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Removing toxic mercury from contaminated water

22-Nov-2018

Björn Wickman and Adam Arvidsson/Chalmers University of Technology

When mercury ions (light purple) in a liquid come near an electrode of platinum, they are attracted to the electrode's surface where they get reduced to metallic mercury. On the electrode, mercury atoms (dark purple) and platinum atoms (grey) develop into a very strong alloy, and the mercury is thus removed from the water.

Mia Halleröd Palmgren/Chalmers University of Technology

The lab tests have shown that the new method can remove more than 99 per cent of mercury from a liquid. A metal plate -- an electrode -- draws the mercury out by binding with it. The electrode consists of the noble metal platinum, and through an electrochemical process it draws out the mercury, so that an alloy of the metals is created. In this way the water is cleaned. The alloy of the two metals is very stable, meaning there is no risk of the mercury re-entering the water.

Water which has been contaminated with mercury and other toxic heavy metals is a major cause of environmental damage and health problems worldwide. Now, researchers from Chalmers University of Technology, Sweden, present a totally new way to clean contaminated water, through an electrochemical process.

"Our results have really exceeded the expectations we had when we started with the technique," says the research leader Björn Wickman, from Chalmers' Department of Physics. "Our new method makes it possible to reduce the mercury content in a liquid by more than 99%. This can bring the water well within the margins for safe human consumption."

According to the World Health Organisation (WHO), mercury is one the most harmful substances for human health. It can influence the nervous system, the development of the brain, and more. It is particularly harmful for children and can also be transmitted from a mother to a child during pregnancy. Furthermore, mercury spreads very easily through nature, and can enter the food chain. Freshwater fish, for example, often contain high levels of mercury.

In the last two years, Björn Wickman and Cristian Tunsu, researcher at the Department of Chemistry and Chemical Engineering at Chalmers, have studied an electrochemical process for cleaning mercury from water. Their method works via extracting the heavy metal ions from water by encouraging them to form an alloy with another metal.

"Today, cleaning away the low, yet harmful, levels of mercury from large amounts of water is a major challenge. Industries need better methods to reduce the risk of mercury being released in nature," says Björn Wickman.

Their new method involves a metal plate - an electrode - that binds specific heavy metals to it. The electrode is made of the noble metal platinum, and through an electrochemical process it draws the toxic mercury out of the water to form an alloy of the two. In this way, the water is cleaned of the mercury contamination. The alloy formed by the two metals is very stable, so there is no risk of the mercury re-entering the water.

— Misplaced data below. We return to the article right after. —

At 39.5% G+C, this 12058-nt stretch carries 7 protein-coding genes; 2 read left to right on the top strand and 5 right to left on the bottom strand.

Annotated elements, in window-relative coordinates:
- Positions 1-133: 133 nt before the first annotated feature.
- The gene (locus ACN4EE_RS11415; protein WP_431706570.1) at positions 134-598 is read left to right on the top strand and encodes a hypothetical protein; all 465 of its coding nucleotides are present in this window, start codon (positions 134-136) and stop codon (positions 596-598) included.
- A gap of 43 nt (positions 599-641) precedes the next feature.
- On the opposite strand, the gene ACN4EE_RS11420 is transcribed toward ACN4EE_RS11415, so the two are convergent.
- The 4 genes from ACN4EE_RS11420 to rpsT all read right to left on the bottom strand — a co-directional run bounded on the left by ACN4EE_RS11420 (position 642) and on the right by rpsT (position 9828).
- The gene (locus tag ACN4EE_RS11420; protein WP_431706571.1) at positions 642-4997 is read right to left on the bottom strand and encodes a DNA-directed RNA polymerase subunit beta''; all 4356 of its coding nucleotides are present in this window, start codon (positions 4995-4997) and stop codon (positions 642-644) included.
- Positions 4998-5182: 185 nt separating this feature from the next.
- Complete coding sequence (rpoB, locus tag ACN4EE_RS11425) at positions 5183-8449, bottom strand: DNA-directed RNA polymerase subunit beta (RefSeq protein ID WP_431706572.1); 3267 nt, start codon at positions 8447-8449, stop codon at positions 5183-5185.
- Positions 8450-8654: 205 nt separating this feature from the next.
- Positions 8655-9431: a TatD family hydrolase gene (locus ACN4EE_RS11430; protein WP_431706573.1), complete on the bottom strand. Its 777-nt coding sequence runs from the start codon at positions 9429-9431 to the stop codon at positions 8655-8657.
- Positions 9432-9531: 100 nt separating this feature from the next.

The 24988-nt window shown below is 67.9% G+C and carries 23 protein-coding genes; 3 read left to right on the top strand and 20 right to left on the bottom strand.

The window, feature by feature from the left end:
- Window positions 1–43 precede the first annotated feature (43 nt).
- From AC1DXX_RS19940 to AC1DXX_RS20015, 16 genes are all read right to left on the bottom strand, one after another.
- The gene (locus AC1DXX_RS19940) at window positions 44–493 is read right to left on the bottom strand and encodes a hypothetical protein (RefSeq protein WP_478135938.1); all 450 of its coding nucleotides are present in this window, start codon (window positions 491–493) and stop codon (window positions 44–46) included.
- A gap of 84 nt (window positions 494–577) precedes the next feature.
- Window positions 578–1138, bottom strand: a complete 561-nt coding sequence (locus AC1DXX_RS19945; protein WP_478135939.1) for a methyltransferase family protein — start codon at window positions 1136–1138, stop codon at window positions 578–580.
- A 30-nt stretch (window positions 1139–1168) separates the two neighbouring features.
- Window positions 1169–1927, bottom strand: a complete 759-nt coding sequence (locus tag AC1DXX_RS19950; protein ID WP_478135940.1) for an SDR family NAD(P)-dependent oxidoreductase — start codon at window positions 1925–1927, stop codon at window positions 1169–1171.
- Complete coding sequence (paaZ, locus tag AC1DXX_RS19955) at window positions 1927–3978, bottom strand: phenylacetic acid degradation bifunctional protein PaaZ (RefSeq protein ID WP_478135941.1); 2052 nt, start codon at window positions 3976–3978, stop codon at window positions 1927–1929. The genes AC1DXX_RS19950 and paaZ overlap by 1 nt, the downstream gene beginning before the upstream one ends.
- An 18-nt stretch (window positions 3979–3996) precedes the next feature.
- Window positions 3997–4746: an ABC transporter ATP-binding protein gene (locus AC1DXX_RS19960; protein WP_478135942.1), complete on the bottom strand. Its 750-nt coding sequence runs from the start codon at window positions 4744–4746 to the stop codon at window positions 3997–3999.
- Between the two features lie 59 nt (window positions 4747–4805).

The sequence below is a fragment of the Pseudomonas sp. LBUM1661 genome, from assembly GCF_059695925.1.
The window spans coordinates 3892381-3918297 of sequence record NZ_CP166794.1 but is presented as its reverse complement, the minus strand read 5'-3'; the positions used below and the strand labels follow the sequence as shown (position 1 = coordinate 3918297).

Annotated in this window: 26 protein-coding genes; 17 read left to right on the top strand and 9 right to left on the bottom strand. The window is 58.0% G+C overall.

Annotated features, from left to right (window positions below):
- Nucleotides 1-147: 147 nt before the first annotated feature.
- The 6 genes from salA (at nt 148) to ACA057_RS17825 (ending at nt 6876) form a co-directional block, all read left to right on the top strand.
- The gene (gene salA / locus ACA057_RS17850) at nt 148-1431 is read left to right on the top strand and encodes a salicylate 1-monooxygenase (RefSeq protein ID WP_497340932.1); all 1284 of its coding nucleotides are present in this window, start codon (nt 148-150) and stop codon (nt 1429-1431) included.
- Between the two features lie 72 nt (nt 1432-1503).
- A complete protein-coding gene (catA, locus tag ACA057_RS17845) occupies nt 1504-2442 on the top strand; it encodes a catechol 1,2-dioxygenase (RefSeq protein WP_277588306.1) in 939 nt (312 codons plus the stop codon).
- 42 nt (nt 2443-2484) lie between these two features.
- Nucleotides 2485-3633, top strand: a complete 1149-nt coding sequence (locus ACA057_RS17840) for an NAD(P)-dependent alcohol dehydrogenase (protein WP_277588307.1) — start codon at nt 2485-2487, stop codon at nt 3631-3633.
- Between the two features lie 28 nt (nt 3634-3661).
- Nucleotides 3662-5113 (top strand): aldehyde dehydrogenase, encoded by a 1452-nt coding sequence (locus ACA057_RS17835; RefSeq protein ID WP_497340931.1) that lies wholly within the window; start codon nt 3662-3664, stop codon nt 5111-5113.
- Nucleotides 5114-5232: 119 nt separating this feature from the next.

"An alloy of this type has been made before, but with a totally different purpose in mind. This is the first time the technique with electrochemical alloying has been used for decontamination purposes," says Cristian Tunsu.

One strength of the new cleaning technique is that the electrode has a very high capacity. Each platinum atom can bond with four mercury atoms. Furthermore, the mercury atoms do not only bond on the surface, but also penetrate deeper into the material, creating thick layers. This means the electrode can be used for a long time. After use, it can be emptied in a controlled way. Thereby, the electrode can be recycled, and the mercury disposed of in a safe way. A further positive for this process is that it is very energy efficient.

"Another great thing with our technique is that it is very selective. Even though there may be many different types of substance in the water, it just removes the mercury. Therefore, the electrode doesn't waste capacity by unnecessarily taking away other substances from the water," says Björn Wickman.

Patenting for the new method is being sought, and in order to commercialise the discovery, the new company Atium has been set up. The new innovation has already been bestowed with a number of prizes and awards, both in Sweden and internationally. The research and the colleagues in the company have also had a strong response from industry.

"We have already had positive interactions with a number of interested parties, who are keen to test the method. Right now, we are working on a prototype which can be tested outside the lab under real-world conditions."

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